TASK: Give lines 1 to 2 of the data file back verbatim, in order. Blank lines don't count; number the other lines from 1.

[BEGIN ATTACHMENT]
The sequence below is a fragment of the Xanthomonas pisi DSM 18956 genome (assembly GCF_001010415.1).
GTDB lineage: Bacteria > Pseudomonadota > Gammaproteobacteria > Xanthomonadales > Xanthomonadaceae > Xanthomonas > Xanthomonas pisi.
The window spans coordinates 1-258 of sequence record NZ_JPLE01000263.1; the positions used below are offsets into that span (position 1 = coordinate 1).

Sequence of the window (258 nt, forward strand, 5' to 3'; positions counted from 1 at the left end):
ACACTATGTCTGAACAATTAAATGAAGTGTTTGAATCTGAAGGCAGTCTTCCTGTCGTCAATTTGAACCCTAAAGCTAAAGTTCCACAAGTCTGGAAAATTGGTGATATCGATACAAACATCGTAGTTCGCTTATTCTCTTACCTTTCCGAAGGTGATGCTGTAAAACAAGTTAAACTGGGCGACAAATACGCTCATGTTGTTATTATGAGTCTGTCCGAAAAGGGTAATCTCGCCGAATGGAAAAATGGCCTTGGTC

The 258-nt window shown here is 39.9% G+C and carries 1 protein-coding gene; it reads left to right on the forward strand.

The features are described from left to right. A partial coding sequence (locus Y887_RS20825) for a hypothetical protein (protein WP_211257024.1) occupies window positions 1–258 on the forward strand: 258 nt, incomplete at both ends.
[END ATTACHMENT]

The sequence below is a fragment of the Xanthomonas pisi DSM 18956 genome (assembly GCF_001010415.1).
GTDB lineage: Bacteria > Pseudomonadota > Gammaproteobacteria > Xanthomonadales > Xanthomonadaceae > Xanthomonas > Xanthomonas pisi.